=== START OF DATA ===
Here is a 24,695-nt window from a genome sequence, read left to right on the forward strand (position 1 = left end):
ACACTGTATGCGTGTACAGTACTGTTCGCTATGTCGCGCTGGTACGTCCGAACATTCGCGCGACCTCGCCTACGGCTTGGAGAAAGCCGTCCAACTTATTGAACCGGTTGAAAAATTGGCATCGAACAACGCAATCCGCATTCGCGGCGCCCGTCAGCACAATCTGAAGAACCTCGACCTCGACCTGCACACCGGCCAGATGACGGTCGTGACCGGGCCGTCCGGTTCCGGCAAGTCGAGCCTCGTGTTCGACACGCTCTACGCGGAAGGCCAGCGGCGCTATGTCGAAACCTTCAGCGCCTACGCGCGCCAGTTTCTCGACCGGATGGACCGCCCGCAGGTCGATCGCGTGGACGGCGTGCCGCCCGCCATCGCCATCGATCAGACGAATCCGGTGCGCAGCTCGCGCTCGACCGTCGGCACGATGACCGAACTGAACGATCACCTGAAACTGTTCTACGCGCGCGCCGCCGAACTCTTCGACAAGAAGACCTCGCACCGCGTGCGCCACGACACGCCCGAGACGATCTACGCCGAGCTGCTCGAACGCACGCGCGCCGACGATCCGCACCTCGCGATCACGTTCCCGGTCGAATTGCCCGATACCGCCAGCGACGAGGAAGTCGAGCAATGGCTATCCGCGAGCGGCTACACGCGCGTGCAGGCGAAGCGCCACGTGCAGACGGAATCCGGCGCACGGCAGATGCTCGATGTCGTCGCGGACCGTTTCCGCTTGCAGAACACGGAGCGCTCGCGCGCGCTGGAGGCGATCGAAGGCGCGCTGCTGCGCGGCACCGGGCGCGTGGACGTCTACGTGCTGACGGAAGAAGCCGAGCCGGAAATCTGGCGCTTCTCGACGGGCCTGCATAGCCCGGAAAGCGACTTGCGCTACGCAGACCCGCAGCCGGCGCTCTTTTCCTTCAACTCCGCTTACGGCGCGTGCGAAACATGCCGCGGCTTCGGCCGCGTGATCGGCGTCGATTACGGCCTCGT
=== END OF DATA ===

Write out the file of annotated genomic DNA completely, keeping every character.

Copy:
Here is a 24,695-nt window from a genome sequence, read left to right on the forward strand (position 1 = left end):
ACACTGTATGCGTGTACAGTACTGTTCGCTATGTCGCGCTGGTACGTCCGAACATTCGCGCGACCTCGCCTACGGCTTGGAGAAAGCCGTCCAACTTATTGAACCGGTTGAAAAATTGGCATCGAACAACGCAATCCGCATTCGCGGCGCCCGTCAGCACAATCTGAAGAACCTCGACCTCGACCTGCACACCGGCCAGATGACGGTCGTGACCGGGCCGTCCGGTTCCGGCAAGTCGAGCCTCGTGTTCGACACGCTCTACGCGGAAGGCCAGCGGCGCTATGTCGAAACCTTCAGCGCCTACGCGCGCCAGTTTCTCGACCGGATGGACCGCCCGCAGGTCGATCGCGTGGACGGCGTGCCGCCCGCCATCGCCATCGATCAGACGAATCCGGTGCGCAGCTCGCGCTCGACCGTCGGCACGATGACCGAACTGAACGATCACCTGAAACTGTTCTACGCGCGCGCCGCCGAACTCTTCGACAAGAAGACCTCGCACCGCGTGCGCCACGACACGCCCGAGACGATCTACGCCGAGCTGCTCGAACGCACGCGCGCCGACGATCCGCACCTCGCGATCACGTTCCCGGTCGAATTGCCCGATACCGCCAGCGACGAGGAAGTCGAGCAATGGCTATCCGCGAGCGGCTACACGCGCGTGCAGGCGAAGCGCCACGTGCAGACGGAATCCGGCGCACGGCAGATGCTCGATGTCGTCGCGGACCGTTTCCGCTTGCAGAACACGGAGCGCTCGCGCGCGCTGGAGGCGATCGAAGGCGCGCTGCTGCGCGGCACCGGGCGCGTGGACGTCTACGTGCTGACGGAAGAAGCCGAGCCGGAAATCTGGCGCTTCTCGACGGGCCTGCATAGCCCGGAAAGCGACTTGCGCTACGCAGACCCGCAGCCGGCGCTCTTTTCCTTCAACTCCGCTTACGGCGCGTGCGAAACATGCCGCGGCTTCGGCCGCGTGATCGGCGTCGATTACGGCCTCGT